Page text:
Paperback: 80 pages
Publisher: Japan Publications Trading; 1 edition (September 1, 2009)
Product Dimensions: 0.2 x 8.2 x 10 inches
Shipping Weight: 0.3 ounces (View shipping rates and policies)
Average Customer Review: 4.4 out of 5 stars See all reviews (45 customer reviews)
Best Sellers Rank: #533,144 in Books (See Top 100 in Books) #150 in Books > Cookbooks, Food & Wine > Asian Cooking > Japanese #1575 in Books > Cookbooks, Food & Wine > Cooking Methods > Quick & Easy #5519 in Books > Cookbooks, Food & Wine > Regional & International
I live in Japan so I can get all the ingredients listed which makes this book extremely convenient for me. My daughter pretty much took onigiri (rice balls) or some form of rice for lunch her entire first year in youchien (preschool). Now she's asking me for stuff she sees her friends bringing to school so I wanted to get a bento cook book in English. I am so happy I got this one! First of all, my two daughters look at this book daily to point out things they want to try or to determine the following day's menu. They've even put tabs of paper in each page that has something they want to eat (which means there is a tab on nearly every page). Granted a lot of this is Japanese style food and may be way to out of the ordinary for the average American. My daughter is an extremely picky eater and has stepped out of her comfort zone and eaten things she wouldn't normally since using this cookbook.A word of caution, each recipe lists how long it will take to make but I find them to be off. It doesn't include time it takes to cook rice and other important steps. Also, if you are a novice like me it takes a lot longer to make some of the details. Second, it uses ingredients that aren't exactly common in America. Quail eggs are at all the stores here, but I can't think of ever seeing them in America.I have included pictures of 5 different bentos I made last week with notes on the pictures. This will give you an idea of some of the recipes in the book. Also, I mix and match recipes based on what I have fresh in the kitchen. If you are thinking about moving away from the standard American lunch then I would definitely look into Kawaii Bento Boxes, everyone in this house loves it!
I have been looking and looking for a good book in English that matches the quality of information in Japanese books about bento lunches and charaben (cute decorated bentos). This one comes the closest. No wonder really, since it is a translation of a popular Japanese bento book! The photos are really clear, and the directions are easy to follow. Anyone can start making their own bentos, decorative or not, from this book. I just took off one star because it does use a number of ingredients that may be unfamiliar to non-Japanese readers, and doesn't really describe them. (That's where bento blogs step in.) It's still practical to use for an American bento enthusiast.
I just received this book and I am very excited about it. I know some other Bento Books have been lacking when it comes to recipes, but this one is loaded with good ones. The recipes are a little quick and are pretty self explanatory. This is a good starter book for ideas, but some people who have never heard of some of the ingredients used will be lost. (That is what google is for) Overall, Its a great book with clear pictures and descriptions. The last few pages are color coded to the color food you want in your bento. If you want more yellow in your lunch, the recipe for curried cauliflower, more red.. shrimp in chili sauce.. etc etc.. Which is a good asset to avoid having a monochromatic bento lunch. I would also buy Hana Sushi for better sushi ideas.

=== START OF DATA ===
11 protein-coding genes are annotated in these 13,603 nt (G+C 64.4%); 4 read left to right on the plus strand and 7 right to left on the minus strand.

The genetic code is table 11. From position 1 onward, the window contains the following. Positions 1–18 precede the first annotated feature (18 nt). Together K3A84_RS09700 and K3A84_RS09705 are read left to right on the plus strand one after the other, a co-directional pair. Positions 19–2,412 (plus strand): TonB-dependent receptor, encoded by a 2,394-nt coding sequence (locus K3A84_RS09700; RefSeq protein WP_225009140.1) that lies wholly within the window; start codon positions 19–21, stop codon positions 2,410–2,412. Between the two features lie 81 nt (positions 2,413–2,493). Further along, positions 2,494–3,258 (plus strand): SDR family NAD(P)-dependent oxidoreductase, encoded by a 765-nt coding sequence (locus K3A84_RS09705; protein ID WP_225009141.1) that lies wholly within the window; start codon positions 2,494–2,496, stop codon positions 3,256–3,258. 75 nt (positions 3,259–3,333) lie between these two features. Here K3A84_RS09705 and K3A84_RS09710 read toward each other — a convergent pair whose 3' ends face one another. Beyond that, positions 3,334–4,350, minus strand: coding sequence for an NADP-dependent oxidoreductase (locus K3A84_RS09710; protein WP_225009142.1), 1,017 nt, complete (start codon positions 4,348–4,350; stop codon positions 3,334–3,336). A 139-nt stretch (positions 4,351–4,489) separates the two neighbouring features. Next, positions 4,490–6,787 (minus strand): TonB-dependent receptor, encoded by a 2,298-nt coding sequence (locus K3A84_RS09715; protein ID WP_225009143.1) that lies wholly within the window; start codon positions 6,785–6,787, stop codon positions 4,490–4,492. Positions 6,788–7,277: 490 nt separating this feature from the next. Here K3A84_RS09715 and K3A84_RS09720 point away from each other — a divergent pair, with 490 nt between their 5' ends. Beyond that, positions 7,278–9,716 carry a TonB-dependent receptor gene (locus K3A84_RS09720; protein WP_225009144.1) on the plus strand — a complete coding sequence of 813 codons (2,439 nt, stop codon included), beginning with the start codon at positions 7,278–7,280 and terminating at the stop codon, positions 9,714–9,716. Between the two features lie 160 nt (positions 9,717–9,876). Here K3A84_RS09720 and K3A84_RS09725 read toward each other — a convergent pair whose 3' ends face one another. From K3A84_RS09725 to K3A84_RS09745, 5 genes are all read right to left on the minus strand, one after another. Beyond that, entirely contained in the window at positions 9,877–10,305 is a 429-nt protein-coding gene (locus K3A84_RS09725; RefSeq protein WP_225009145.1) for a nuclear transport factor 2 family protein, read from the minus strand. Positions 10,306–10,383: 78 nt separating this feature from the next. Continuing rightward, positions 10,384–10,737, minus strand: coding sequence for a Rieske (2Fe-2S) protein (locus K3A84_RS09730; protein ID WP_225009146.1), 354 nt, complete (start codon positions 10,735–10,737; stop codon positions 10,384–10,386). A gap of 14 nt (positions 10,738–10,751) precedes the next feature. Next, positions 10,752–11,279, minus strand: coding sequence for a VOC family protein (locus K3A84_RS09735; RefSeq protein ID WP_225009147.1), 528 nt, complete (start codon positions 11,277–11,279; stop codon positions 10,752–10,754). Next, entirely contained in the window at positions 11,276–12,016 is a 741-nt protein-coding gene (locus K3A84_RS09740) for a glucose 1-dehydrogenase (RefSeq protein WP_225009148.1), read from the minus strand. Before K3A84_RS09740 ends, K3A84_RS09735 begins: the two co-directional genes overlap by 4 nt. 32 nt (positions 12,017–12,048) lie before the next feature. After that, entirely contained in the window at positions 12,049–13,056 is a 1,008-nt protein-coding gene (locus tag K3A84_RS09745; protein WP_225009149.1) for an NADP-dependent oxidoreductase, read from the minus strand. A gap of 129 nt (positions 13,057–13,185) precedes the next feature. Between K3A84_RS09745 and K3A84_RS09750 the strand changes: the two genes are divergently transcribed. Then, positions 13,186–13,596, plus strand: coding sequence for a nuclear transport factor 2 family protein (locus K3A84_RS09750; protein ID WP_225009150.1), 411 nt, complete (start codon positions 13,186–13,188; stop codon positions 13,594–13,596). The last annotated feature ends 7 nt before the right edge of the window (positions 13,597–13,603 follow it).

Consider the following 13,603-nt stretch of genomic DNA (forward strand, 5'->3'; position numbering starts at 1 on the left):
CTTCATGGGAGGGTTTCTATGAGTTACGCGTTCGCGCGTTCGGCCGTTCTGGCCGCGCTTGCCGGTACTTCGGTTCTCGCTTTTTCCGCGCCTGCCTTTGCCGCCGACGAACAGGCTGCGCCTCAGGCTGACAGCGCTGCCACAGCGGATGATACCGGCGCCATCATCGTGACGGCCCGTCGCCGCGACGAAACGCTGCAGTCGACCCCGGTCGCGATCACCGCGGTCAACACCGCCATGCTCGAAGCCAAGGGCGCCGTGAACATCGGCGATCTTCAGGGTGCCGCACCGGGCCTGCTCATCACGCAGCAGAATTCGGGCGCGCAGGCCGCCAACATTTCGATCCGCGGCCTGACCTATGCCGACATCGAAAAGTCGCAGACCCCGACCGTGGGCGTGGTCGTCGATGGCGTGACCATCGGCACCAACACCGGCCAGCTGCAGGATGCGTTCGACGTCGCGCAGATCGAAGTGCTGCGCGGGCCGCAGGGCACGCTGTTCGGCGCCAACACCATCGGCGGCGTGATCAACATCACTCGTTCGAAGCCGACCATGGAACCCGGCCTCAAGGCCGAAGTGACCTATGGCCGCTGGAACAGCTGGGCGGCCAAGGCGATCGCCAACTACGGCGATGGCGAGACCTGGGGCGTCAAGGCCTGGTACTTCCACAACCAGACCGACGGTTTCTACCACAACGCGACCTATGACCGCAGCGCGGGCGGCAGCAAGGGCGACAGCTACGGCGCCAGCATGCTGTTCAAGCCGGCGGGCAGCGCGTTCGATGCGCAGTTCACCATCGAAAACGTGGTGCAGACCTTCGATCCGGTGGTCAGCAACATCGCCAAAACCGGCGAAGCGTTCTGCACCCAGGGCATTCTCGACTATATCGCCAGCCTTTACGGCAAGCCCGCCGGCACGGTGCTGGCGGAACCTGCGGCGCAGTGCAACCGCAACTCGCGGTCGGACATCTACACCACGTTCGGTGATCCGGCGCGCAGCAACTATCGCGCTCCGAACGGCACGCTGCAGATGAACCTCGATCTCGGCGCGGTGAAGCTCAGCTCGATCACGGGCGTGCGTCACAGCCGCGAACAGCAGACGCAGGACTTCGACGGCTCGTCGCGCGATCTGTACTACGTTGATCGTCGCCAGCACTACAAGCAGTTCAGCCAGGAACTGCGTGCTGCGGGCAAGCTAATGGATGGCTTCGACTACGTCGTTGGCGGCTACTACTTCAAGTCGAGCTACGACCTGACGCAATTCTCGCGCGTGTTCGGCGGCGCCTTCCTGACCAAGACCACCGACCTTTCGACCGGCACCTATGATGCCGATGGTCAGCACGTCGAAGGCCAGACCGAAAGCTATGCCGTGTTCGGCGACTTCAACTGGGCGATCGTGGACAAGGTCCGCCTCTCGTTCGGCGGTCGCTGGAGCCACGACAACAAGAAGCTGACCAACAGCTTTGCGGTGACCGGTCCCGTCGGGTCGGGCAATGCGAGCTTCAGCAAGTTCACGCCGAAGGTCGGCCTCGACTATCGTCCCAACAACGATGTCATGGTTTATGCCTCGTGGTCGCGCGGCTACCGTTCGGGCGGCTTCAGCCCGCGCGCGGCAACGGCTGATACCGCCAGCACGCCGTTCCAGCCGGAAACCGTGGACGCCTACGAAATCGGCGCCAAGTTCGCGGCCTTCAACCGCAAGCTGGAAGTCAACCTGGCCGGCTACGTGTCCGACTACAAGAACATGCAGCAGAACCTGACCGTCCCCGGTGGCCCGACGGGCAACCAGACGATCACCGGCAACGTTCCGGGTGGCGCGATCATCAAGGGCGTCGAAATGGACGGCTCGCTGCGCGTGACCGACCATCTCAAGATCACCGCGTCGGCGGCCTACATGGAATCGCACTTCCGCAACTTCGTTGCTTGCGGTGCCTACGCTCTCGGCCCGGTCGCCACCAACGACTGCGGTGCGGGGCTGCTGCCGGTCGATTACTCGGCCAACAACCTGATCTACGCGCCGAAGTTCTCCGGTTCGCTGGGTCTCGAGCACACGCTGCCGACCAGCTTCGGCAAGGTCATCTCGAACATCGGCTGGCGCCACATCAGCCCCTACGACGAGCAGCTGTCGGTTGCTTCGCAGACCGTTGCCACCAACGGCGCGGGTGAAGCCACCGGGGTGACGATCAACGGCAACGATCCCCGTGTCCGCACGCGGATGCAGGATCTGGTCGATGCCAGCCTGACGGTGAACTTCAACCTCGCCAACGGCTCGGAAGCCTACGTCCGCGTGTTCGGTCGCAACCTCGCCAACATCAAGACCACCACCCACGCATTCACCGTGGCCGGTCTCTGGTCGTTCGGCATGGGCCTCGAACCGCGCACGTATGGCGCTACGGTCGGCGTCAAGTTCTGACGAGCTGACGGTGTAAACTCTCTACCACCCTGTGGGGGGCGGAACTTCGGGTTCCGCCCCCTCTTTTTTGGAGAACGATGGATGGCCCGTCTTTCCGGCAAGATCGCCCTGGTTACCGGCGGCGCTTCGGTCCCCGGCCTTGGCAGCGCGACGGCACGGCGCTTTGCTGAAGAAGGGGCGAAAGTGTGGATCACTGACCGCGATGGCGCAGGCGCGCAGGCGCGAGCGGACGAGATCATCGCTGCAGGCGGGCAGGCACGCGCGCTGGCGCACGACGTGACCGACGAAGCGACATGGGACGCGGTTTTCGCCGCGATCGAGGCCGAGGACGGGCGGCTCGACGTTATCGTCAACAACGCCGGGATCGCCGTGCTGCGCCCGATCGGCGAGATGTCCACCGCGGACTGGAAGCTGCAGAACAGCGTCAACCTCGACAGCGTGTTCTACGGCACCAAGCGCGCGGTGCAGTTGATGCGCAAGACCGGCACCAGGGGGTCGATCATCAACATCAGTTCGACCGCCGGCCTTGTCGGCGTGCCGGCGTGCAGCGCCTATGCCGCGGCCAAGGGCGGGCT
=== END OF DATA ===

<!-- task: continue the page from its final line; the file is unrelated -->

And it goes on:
Let me start by saying that I love the format of this book. There are tons of photos and nothing looks too "perfect" (some of the cucumbers looked a little rancid- lol) so you can see what it will really look like if you make it.That being said, I probably won't make anything in it. The reason I pack bento lunches for my children is for their health and the sake of the environment- which I believe is common in the USA as cute bento lunches aren't a cultural norm like they are in other countries. The meals in this book looked cute but a lot of the items in the pictures were frozen, processed foods (like these french fries with faces). Also, there are a lot of really unhealthy meats shown which I would just never use in a bento. I can not see my children eating some of the foods cold in a bento- like the omelets- though they might like them hot.It gets 3 stars because the photos are pretty inspirational and for the section on how to cut some fruits and veggies to make good garnishes. That was cute.Bottom line: If you are looking for inspiration, this is great. If you want recipes, try another book.
I bought this book for recipes and inspiration; and it is full of them. On the first few pages the book shows you an array of boxes and decorating tools, and how to pack a bento. Some of the ingredients are hard to come by ( such as 'fishcakes'), but with a little common sense, recipes can easily be tweaked. There were a few complaints of the book calling for fried and processed meats (lunch meats and mini hotdogs). In the books defense; the portions are small, and the fried/fatty foods are always paired with fruit and veggies. Also, in terms of the processed meat; there are low fat and vegan options available in most grocery stores! Like I said, recipes can be tweaked with common sense. This is defiantly a good book to add to your bento book collection. I give it 4/5 stars because the book is a little bit cluttered, which can make it confusing at times.
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